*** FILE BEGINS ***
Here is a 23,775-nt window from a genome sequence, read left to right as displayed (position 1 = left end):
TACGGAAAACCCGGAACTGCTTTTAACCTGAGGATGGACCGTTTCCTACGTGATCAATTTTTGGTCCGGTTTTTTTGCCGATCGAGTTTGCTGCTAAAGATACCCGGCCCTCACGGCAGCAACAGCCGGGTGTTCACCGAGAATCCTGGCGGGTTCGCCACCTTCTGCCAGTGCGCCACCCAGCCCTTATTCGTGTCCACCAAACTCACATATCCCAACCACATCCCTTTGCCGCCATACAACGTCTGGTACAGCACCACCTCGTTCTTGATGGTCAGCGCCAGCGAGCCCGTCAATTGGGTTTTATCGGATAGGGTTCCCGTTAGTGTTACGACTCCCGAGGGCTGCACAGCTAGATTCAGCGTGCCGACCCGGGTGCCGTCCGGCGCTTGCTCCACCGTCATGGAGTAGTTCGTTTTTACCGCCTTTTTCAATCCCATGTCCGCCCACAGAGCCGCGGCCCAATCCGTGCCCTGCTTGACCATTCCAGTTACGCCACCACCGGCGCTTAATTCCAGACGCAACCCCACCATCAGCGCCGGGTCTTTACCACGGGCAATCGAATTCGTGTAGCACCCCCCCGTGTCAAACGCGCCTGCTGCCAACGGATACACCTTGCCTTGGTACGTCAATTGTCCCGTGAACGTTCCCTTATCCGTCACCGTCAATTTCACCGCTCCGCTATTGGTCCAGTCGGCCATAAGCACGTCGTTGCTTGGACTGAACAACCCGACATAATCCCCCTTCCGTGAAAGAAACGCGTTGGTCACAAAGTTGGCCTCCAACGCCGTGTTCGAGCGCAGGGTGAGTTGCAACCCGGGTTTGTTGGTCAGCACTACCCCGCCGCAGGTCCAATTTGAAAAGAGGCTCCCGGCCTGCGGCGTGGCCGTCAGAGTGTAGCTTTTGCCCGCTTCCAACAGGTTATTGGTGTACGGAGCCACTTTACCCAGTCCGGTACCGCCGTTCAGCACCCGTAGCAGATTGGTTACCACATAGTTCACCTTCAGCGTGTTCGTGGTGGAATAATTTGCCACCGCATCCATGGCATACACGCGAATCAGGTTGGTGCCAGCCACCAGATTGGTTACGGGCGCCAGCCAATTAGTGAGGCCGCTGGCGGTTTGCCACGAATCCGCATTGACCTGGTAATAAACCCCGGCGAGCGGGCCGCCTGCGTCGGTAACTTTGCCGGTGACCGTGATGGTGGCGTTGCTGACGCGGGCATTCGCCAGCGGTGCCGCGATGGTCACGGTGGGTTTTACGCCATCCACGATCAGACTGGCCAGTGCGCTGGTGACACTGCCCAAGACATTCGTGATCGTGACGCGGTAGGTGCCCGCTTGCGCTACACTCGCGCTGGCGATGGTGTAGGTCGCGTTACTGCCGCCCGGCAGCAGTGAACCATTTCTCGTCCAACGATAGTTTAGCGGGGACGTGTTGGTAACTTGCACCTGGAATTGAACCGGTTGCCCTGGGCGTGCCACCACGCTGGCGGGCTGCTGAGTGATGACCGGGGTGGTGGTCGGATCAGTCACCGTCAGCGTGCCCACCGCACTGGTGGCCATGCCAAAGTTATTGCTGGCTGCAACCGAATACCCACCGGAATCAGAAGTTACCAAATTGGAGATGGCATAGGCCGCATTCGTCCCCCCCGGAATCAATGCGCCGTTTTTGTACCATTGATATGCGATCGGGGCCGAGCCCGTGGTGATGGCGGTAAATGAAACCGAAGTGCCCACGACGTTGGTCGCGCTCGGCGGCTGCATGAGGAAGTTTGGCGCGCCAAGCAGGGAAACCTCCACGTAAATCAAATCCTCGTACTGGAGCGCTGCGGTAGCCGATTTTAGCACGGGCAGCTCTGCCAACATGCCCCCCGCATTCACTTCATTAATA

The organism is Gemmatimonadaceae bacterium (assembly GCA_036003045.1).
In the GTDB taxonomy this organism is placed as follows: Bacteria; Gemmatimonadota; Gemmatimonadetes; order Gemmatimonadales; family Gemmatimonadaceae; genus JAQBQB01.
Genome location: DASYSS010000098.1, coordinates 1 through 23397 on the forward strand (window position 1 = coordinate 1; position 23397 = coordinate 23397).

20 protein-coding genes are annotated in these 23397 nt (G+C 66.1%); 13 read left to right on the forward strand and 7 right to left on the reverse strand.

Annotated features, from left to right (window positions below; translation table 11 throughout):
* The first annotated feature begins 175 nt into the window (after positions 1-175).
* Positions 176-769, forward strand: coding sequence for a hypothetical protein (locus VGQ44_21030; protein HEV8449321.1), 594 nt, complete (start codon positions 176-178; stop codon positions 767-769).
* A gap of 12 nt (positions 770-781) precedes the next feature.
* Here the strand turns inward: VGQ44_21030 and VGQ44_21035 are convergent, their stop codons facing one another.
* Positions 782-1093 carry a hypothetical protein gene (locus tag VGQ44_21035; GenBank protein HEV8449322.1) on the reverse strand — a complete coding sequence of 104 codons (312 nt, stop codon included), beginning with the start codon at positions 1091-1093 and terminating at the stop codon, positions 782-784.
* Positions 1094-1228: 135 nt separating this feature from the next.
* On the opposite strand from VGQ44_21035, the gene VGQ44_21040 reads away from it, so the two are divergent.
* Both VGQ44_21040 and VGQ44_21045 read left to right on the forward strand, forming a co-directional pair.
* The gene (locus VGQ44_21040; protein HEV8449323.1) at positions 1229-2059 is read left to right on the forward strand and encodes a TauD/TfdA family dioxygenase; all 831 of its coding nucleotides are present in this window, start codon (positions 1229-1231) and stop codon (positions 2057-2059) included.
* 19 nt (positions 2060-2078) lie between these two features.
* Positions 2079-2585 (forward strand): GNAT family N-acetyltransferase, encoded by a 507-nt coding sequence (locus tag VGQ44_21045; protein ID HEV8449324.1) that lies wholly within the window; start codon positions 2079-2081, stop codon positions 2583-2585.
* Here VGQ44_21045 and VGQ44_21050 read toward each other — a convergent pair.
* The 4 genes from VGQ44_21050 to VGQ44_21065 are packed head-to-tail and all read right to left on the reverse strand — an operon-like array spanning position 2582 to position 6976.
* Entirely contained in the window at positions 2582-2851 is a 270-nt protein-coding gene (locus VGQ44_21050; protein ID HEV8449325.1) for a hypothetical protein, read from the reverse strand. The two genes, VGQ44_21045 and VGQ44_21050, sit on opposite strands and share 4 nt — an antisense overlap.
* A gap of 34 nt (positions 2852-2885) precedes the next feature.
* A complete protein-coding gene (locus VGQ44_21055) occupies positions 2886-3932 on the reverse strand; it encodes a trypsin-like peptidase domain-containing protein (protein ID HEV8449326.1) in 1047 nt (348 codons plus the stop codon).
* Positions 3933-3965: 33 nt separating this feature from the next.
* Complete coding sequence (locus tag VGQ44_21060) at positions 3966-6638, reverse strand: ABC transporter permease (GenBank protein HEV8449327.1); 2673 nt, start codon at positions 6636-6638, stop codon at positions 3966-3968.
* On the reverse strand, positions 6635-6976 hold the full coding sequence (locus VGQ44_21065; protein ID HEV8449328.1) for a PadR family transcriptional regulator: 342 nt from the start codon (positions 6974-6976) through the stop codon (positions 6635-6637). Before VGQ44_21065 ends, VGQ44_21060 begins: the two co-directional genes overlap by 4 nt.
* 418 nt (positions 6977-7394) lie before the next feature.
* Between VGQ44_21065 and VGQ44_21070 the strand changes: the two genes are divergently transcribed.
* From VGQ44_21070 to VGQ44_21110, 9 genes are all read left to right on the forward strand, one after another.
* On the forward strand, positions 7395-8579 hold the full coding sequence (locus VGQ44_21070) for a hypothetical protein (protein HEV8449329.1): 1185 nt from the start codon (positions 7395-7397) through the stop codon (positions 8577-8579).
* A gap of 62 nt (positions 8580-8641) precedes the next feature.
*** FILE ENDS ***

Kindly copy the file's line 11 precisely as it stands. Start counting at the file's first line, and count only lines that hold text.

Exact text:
* Here the strand turns inward: VGQ44_21030 and VGQ44_21035 are convergent, their stop codons facing one another.